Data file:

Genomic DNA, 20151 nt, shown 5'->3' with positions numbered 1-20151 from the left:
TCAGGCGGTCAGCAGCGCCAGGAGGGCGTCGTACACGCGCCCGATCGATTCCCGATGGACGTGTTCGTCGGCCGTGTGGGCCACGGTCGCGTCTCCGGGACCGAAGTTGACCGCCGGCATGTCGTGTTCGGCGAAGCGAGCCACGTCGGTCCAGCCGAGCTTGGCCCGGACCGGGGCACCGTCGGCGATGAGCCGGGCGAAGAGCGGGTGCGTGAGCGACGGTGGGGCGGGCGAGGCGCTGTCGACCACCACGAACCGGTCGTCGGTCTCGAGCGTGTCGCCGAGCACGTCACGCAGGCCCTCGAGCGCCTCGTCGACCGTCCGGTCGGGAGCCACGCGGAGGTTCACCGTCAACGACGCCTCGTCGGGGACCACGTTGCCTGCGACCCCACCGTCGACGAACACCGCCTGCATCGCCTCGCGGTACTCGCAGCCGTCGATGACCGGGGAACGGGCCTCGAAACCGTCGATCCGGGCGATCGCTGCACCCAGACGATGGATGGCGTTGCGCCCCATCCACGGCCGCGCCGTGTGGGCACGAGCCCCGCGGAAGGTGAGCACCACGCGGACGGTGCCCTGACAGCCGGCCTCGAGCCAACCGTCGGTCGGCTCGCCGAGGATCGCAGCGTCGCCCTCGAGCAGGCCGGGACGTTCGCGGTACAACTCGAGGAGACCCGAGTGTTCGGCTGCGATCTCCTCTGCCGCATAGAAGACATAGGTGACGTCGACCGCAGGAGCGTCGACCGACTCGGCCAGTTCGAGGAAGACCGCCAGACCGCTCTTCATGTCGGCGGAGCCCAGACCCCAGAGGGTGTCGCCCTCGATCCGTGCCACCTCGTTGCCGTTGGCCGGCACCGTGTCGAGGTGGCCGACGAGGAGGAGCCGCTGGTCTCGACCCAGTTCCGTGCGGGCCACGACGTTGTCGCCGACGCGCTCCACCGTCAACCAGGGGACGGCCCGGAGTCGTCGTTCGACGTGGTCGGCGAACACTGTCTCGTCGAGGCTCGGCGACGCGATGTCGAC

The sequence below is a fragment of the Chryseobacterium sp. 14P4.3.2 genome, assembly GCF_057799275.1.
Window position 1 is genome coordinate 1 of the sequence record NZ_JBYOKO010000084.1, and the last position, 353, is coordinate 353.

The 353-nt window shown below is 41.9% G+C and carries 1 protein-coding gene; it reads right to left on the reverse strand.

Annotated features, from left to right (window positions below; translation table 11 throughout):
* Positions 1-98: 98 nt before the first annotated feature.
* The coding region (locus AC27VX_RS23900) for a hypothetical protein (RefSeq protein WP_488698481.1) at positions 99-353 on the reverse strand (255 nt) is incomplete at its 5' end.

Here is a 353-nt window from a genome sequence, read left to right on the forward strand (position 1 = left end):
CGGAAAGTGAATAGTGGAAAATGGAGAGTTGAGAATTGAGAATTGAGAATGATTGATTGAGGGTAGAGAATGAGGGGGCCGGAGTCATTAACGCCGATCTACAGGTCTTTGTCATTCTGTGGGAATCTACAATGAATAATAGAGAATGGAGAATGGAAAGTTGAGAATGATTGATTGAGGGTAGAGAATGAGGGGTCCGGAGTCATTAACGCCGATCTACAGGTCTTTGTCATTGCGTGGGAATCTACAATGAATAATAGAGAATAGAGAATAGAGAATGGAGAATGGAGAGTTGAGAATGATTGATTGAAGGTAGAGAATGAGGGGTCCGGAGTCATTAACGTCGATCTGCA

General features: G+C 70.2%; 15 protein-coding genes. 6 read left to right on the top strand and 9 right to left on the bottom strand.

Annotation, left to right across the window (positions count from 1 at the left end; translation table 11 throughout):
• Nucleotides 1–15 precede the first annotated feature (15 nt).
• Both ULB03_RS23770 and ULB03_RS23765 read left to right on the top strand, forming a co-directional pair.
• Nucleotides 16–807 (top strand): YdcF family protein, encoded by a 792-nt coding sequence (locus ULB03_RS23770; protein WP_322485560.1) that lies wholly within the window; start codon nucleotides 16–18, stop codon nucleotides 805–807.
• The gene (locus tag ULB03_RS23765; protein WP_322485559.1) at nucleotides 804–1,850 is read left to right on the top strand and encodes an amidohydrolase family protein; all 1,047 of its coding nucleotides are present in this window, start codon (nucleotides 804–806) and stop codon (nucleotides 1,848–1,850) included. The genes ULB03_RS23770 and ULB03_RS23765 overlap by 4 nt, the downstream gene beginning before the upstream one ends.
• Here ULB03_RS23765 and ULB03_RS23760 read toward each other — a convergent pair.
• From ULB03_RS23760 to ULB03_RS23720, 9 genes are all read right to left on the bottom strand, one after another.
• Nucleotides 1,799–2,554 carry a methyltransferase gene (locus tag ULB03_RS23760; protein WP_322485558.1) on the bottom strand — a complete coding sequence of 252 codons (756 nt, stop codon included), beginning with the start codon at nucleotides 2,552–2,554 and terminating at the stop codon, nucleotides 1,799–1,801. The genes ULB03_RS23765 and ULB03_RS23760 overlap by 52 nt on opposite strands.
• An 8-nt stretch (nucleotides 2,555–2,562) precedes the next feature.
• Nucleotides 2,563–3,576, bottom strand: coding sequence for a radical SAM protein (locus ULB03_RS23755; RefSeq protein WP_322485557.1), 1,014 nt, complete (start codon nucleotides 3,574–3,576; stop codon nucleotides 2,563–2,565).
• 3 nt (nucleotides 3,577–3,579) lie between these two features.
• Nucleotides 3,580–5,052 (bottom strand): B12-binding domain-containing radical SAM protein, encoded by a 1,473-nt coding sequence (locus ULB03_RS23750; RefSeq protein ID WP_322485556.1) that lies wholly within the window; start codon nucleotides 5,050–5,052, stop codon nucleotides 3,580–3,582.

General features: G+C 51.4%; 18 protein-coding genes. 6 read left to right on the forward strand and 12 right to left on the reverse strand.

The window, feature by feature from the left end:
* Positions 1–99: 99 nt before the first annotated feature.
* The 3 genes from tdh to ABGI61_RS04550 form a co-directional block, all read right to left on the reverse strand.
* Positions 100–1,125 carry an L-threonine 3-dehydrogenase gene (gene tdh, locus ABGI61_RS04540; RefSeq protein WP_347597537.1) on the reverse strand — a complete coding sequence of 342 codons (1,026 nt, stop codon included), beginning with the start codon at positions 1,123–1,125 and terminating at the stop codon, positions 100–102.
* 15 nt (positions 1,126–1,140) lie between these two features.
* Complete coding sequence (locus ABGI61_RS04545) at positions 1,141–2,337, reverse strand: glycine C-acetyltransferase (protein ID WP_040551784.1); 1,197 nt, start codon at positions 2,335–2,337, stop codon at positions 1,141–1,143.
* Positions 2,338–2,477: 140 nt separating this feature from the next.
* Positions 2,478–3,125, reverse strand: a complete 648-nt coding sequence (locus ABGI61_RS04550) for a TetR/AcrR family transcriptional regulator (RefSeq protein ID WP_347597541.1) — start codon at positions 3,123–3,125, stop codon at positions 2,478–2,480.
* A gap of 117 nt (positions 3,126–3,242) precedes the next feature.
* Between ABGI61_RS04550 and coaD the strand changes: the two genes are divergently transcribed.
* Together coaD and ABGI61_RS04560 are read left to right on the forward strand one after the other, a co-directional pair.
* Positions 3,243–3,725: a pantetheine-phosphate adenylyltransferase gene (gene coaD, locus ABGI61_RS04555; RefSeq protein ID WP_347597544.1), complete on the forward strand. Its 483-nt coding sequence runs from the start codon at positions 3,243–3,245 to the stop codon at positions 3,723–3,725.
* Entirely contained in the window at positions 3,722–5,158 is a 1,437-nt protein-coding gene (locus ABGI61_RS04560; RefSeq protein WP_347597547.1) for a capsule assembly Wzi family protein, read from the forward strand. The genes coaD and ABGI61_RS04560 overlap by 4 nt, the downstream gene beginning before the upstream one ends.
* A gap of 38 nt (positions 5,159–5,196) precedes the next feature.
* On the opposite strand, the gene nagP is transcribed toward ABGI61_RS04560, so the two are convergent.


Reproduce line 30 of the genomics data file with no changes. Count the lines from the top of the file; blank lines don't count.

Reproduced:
* Complete coding sequence (locus ABGI61_RS04545) at positions 1,141–2,337, reverse strand: glycine C-acetyltransferase (protein ID WP_040551784.1); 1,197 nt, start codon at positions 2,335–2,337, stop codon at positions 1,141–1,143.